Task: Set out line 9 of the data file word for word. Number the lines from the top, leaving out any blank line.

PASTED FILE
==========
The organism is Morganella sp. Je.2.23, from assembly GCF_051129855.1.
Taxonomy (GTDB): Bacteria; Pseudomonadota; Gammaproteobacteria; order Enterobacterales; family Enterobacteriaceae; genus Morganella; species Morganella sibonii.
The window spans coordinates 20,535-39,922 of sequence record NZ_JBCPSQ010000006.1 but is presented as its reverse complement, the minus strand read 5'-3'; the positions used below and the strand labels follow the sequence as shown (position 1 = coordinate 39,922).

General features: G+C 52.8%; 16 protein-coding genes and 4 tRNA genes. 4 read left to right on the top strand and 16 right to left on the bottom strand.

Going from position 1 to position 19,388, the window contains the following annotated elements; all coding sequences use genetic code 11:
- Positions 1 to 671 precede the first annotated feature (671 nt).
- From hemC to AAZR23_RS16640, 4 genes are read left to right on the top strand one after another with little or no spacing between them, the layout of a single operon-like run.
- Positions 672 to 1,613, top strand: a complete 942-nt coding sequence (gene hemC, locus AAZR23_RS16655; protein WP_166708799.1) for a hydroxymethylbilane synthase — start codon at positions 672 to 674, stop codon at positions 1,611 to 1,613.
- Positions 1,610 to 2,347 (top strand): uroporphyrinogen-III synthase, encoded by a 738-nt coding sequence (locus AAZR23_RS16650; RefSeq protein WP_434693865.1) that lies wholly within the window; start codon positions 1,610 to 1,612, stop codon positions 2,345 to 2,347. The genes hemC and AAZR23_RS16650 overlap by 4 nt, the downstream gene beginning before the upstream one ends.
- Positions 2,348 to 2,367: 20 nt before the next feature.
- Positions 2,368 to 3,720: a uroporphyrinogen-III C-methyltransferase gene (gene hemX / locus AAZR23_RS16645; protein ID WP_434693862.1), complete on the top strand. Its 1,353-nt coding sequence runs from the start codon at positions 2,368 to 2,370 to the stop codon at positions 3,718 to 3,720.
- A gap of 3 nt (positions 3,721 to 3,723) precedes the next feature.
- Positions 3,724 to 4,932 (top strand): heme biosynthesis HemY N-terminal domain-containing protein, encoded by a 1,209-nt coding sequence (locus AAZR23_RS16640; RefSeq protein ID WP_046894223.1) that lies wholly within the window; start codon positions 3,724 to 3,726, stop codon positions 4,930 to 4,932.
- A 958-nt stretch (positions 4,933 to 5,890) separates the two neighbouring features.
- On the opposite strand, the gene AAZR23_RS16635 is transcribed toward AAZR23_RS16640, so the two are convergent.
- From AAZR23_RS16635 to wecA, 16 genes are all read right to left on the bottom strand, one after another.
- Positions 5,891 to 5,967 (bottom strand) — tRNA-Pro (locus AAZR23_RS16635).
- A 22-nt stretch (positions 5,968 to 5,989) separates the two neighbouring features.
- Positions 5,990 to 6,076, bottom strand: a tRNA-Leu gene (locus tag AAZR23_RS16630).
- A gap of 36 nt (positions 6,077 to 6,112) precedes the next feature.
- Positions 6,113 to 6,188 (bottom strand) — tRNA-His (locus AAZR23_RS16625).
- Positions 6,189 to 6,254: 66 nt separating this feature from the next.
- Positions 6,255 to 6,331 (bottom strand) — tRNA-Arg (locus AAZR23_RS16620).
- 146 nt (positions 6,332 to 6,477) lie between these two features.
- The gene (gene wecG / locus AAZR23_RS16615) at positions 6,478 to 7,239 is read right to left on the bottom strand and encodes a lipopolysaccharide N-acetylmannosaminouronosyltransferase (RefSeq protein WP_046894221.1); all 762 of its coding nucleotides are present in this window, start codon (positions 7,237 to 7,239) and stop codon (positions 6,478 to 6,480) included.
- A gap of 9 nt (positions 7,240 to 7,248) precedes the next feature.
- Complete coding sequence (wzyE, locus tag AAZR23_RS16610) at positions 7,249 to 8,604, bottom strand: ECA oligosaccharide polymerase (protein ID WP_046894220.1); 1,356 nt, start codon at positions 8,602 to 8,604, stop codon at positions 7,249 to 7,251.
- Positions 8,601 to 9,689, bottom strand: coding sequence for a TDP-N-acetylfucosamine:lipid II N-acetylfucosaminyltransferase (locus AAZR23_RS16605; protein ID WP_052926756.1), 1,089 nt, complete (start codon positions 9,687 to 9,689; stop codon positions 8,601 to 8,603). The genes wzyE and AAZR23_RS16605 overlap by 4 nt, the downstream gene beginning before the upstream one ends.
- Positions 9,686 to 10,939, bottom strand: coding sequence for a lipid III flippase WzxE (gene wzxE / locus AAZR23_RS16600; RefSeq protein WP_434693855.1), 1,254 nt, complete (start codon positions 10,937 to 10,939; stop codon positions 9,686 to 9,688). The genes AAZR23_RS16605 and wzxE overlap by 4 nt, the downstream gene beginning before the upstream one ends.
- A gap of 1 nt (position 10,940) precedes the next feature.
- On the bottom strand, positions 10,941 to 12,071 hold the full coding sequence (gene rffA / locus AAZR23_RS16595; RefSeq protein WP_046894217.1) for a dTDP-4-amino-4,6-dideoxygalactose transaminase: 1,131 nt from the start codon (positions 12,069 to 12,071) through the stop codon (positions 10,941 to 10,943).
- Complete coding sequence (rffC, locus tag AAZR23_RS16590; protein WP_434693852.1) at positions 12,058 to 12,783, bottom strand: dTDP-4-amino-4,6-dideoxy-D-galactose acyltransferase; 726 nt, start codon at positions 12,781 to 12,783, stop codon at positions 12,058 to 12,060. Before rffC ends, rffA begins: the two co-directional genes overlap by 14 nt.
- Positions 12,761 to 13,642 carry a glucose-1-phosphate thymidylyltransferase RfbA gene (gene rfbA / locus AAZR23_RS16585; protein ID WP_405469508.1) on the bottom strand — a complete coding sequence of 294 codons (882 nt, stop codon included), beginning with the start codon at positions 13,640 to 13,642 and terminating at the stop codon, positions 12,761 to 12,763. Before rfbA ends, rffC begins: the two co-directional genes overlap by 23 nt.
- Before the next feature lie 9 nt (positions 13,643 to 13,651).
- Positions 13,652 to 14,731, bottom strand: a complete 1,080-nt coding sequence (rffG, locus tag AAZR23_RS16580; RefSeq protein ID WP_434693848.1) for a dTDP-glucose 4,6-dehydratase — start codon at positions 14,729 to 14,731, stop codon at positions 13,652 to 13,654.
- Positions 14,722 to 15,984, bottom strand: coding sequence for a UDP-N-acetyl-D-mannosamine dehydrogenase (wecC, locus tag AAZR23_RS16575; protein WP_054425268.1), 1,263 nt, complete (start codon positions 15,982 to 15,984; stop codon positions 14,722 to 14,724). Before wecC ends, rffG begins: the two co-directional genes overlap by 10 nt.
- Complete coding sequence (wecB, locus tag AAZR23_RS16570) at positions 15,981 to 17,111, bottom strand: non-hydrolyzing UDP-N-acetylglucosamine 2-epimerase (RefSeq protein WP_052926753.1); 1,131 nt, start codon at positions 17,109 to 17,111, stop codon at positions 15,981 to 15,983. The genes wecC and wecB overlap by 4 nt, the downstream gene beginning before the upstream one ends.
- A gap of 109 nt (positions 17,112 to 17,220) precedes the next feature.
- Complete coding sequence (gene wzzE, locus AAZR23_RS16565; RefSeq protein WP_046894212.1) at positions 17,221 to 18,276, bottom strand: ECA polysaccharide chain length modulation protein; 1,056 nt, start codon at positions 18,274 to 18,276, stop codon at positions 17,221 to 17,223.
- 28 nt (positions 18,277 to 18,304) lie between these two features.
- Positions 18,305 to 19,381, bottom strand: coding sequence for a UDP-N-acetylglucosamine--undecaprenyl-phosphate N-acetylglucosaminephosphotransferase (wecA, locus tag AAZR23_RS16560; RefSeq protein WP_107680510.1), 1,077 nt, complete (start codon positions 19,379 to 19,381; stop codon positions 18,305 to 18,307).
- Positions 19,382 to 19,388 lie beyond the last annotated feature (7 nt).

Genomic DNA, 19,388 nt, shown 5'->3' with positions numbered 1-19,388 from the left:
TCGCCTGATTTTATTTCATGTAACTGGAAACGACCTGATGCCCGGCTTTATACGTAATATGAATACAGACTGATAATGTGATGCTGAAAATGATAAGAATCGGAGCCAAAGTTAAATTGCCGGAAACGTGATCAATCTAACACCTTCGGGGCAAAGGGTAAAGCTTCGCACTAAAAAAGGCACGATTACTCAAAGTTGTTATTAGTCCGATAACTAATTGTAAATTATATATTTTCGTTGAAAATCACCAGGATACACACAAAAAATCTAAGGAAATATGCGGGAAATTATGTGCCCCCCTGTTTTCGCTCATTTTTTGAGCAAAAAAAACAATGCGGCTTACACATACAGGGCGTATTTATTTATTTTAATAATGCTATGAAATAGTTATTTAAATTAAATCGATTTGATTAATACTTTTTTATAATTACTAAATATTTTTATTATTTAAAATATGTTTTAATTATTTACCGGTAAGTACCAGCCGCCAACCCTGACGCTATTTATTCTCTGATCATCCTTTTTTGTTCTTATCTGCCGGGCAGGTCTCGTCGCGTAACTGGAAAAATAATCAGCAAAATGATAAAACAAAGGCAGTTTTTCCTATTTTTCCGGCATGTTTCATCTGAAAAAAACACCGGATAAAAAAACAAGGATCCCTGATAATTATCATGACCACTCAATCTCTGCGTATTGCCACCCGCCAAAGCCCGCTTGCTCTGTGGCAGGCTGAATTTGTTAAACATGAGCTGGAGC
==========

- Positions 1,610 to 2,347 (top strand): uroporphyrinogen-III synthase, encoded by a 738-nt coding sequence (locus AAZR23_RS16650; RefSeq protein WP_434693865.1) that lies wholly within the window; start codon positions 1,610 to 1,612, stop codon positions 2,345 to 2,347. The genes hemC and AAZR23_RS16650 overlap by 4 nt, the downstream gene beginning before the upstream one ends.